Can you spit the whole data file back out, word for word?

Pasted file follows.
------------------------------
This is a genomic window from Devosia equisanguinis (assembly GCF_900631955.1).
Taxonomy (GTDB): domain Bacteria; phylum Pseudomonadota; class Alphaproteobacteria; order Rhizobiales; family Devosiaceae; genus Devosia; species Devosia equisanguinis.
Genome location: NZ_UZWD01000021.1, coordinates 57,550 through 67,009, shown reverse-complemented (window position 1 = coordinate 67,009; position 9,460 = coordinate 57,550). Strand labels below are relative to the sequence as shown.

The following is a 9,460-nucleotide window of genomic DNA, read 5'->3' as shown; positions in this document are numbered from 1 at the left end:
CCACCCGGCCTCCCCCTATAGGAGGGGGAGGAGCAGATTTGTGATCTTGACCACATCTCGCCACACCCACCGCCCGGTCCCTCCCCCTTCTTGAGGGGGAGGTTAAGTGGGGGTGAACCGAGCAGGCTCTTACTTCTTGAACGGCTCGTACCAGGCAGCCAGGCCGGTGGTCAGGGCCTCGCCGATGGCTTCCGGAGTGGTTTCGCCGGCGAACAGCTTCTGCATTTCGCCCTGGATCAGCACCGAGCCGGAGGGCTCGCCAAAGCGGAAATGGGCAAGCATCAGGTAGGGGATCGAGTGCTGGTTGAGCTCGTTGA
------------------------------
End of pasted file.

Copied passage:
This is a genomic window from Devosia equisanguinis (assembly GCF_900631955.1).
Taxonomy (GTDB): domain Bacteria; phylum Pseudomonadota; class Alphaproteobacteria; order Rhizobiales; family Devosiaceae; genus Devosia; species Devosia equisanguinis.
Genome location: NZ_UZWD01000021.1, coordinates 57,550 through 67,009, shown reverse-complemented (window position 1 = coordinate 67,009; position 9,460 = coordinate 57,550). Strand labels below are relative to the sequence as shown.

The following is a 9,460-nucleotide window of genomic DNA, read 5'->3' as shown; positions in this document are numbered from 1 at the left end:
CCACCCGGCCTCCCCCTATAGGAGGGGGAGGAGCAGATTTGTGATCTTGACCACATCTCGCCACACCCACCGCCCGGTCCCTCCCCCTTCTTGAGGGGGAGGTTAAGTGGGGGTGAACCGAGCAGGCTCTTACTTCTTGAACGGCTCGTACCAGGCAGCCAGGCCGGTGGTCAGGGCCTCGCCGATGGCTTCCGGAGTGGTTTCGCCGGCGAACAGCTTCTGCATTTCGCCCTGGATCAGCACCGAGCCGGAGGGCTCGCCAAAGCGGAAATGGGCAAGCATCAGGTAGGGGATCGAGTGCTGGTTGAGCTCGTTGA